Analyzing dozens of examples of cave art from places such as Lascaux, France, scientists determined that prehistoric artists were better at depicting the way four-legged animals walk than artists from the 19th and 20th centuries.

Student Resources

Original Student Tutorials

Name Description
What Is an American? Evaluating the Structure of an Argument – Part Three:

Examine what it means to be an American by analyzing a speech delivered by the U.S. Secretary of the Interior, Harold L. Ickes, in 1941. This tutorial is Part Three of a three-part series. In this tutorial, you will read more excerpts from Ickes’ speech, and then you will evaluate the effectiveness of his argument's structure. 

Be sure to complete the first two parts before completing Part Three.

Click HERE for Part One. Click HERE for Part Two. 

What Is an American? Evaluating the Structure of an Argument – Part Two:

Examine what it means to be an American by analyzing a speech delivered by the U.S. Secretary of the Interior, Harold L. Ickes, in 1941. This tutorial is Part Two of a three-part series. In this tutorial, you will read excerpts from Ickes’ speech, and then you will identify his use of rhetorical appeals and analyze the structure of his argument.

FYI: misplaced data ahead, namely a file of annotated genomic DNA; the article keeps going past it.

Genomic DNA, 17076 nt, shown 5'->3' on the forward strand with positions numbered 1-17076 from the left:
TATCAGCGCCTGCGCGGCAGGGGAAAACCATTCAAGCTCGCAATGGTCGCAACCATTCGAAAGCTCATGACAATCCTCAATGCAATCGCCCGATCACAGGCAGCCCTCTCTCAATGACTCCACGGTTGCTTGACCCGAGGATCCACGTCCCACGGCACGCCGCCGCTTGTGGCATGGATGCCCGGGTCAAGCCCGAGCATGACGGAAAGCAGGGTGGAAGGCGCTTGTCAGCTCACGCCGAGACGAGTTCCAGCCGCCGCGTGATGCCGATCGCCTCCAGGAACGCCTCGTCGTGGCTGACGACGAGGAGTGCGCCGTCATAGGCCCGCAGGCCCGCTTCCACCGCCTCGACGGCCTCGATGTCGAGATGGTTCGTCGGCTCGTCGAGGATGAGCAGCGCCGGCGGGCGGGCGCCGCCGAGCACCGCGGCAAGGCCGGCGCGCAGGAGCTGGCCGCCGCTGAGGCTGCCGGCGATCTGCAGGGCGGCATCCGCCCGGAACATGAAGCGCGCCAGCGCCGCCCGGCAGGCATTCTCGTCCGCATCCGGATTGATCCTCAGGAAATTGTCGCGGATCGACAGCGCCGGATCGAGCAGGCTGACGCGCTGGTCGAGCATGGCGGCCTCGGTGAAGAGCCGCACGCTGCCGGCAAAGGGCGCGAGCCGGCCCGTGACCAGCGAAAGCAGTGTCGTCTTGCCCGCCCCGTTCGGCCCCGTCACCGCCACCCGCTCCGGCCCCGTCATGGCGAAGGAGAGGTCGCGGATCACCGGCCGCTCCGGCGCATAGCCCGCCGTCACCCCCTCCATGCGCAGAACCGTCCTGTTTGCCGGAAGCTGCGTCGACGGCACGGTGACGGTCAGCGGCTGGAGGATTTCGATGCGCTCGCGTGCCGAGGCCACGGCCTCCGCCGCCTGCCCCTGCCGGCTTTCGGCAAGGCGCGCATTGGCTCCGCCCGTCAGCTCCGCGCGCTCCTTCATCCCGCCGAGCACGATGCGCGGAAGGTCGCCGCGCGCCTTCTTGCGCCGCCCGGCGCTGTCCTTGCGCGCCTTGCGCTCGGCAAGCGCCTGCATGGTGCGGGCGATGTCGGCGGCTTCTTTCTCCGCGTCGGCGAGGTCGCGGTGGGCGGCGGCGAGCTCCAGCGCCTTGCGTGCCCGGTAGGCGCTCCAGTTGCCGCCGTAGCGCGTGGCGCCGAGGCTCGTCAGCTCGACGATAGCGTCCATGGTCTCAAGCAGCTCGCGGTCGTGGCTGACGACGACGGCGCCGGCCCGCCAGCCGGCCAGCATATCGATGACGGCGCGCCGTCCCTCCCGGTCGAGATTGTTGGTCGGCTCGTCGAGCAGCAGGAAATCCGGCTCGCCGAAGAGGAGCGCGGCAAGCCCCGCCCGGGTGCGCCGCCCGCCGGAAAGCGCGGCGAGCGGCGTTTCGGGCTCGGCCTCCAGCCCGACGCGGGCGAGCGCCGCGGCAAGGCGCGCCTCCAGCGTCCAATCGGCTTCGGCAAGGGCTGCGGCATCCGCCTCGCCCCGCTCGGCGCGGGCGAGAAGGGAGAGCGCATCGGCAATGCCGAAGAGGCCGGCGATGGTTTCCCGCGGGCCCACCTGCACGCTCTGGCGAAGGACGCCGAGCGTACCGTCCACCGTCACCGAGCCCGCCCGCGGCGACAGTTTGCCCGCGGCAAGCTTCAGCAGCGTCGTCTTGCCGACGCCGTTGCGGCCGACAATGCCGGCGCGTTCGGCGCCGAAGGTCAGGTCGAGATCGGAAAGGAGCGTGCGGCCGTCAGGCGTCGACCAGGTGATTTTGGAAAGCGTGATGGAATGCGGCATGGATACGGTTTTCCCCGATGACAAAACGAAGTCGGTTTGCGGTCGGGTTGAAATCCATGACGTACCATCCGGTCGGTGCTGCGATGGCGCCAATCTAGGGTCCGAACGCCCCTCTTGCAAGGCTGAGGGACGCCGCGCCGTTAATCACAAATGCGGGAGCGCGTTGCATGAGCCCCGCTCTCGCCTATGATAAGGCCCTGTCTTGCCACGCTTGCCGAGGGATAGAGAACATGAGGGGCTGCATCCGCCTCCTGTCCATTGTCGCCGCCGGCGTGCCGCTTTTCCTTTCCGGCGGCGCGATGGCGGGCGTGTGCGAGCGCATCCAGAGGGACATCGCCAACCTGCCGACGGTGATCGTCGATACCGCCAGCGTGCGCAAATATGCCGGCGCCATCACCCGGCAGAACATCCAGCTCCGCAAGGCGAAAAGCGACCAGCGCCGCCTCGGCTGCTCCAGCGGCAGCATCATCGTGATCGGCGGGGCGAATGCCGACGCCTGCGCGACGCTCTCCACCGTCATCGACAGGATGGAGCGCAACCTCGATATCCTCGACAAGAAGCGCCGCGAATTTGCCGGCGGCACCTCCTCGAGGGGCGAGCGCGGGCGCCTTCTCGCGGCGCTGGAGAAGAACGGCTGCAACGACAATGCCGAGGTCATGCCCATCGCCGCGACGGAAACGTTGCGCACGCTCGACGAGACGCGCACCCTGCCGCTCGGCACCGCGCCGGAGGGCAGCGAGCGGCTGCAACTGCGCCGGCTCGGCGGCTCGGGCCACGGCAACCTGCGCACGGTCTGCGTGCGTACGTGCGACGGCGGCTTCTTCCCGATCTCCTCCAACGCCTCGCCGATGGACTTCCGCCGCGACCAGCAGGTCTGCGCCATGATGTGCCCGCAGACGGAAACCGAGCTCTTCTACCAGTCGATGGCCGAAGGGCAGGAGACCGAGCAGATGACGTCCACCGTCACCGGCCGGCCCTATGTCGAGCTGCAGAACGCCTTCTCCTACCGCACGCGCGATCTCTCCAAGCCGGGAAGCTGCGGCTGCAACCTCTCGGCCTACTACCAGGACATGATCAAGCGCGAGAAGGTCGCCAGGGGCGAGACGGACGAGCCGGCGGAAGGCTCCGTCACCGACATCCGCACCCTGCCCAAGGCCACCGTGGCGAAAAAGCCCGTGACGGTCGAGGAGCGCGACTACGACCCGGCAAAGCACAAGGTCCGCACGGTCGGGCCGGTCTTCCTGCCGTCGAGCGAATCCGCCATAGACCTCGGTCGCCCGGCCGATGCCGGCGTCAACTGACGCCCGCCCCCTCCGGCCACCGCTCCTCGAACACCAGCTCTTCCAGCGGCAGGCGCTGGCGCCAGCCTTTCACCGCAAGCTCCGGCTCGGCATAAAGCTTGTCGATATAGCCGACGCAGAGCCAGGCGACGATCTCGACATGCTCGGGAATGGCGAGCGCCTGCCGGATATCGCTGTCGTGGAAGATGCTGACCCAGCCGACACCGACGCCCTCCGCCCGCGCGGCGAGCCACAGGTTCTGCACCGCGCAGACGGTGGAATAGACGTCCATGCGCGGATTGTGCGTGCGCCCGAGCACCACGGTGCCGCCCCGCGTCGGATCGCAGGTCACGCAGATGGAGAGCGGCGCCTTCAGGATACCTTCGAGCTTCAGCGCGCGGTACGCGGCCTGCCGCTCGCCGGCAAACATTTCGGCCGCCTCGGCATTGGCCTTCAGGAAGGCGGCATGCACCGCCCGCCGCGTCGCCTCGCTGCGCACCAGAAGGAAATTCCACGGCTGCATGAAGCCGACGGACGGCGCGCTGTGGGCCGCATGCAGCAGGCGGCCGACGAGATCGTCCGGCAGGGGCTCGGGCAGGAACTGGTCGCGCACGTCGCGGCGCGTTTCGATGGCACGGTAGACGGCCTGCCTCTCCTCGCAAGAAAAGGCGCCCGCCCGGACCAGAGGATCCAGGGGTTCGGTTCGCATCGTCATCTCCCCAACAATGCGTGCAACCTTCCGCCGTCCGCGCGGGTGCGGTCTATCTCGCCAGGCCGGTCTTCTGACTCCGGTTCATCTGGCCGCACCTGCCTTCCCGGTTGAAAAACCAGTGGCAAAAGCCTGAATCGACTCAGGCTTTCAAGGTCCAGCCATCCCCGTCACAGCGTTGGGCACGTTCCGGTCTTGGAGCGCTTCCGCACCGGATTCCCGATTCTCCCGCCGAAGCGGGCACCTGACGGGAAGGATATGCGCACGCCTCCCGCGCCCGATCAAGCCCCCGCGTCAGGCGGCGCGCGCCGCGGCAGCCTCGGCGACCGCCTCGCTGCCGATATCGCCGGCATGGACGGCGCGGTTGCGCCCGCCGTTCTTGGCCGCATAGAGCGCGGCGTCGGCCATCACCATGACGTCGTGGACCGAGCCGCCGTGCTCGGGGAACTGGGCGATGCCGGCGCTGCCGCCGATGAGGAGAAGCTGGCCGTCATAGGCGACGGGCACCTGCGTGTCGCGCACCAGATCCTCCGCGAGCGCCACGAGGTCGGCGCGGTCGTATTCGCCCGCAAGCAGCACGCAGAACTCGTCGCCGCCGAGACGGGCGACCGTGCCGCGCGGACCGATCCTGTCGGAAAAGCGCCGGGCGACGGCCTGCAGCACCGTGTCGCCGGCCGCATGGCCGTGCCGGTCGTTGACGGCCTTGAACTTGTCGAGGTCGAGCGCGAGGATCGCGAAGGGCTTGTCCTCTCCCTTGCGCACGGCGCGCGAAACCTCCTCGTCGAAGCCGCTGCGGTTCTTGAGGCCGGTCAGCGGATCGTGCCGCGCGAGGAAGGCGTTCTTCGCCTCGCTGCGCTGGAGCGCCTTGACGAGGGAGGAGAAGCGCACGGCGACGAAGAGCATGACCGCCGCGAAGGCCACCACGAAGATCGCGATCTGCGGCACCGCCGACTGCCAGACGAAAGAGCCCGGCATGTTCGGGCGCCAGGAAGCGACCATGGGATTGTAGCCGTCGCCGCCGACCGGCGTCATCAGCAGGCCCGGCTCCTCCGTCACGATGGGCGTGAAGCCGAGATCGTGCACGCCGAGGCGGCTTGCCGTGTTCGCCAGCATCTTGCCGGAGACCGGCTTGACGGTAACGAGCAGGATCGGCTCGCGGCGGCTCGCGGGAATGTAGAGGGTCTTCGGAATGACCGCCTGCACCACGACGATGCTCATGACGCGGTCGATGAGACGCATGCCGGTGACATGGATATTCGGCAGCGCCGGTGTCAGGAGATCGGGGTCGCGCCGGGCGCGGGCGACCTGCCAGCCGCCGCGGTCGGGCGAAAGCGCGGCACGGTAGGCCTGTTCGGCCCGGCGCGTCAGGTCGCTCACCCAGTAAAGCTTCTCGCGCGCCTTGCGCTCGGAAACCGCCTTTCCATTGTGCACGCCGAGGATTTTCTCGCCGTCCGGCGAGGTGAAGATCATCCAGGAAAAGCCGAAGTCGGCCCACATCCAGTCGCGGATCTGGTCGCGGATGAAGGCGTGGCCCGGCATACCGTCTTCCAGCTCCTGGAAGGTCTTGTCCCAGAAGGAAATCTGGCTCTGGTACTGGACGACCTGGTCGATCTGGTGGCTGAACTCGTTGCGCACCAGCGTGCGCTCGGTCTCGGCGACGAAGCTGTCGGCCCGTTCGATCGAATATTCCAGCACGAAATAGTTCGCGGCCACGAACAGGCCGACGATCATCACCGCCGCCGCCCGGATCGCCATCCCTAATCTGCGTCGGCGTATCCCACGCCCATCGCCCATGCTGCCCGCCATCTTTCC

Make sure to complete Part One first. Click HERE for Part One.

Click HERE for Part Three.

What Is an American? Evaluating the Structure of an Argument – Part One:

Examine what it means to be an American by analyzing a speech delivered by the U.S. Secretary of the Interior, Harold L. Ickes, in 1941. This tutorial is Part One of a three-part series. In this tutorial, you will read excerpts from the opening sections of Ickes’ speech. Then, you will work on determining his purpose, point of view, and important claims in these sections.  

Make sure to complete all three parts! Click HERE to view Part Two. Click HERE to view Part Three.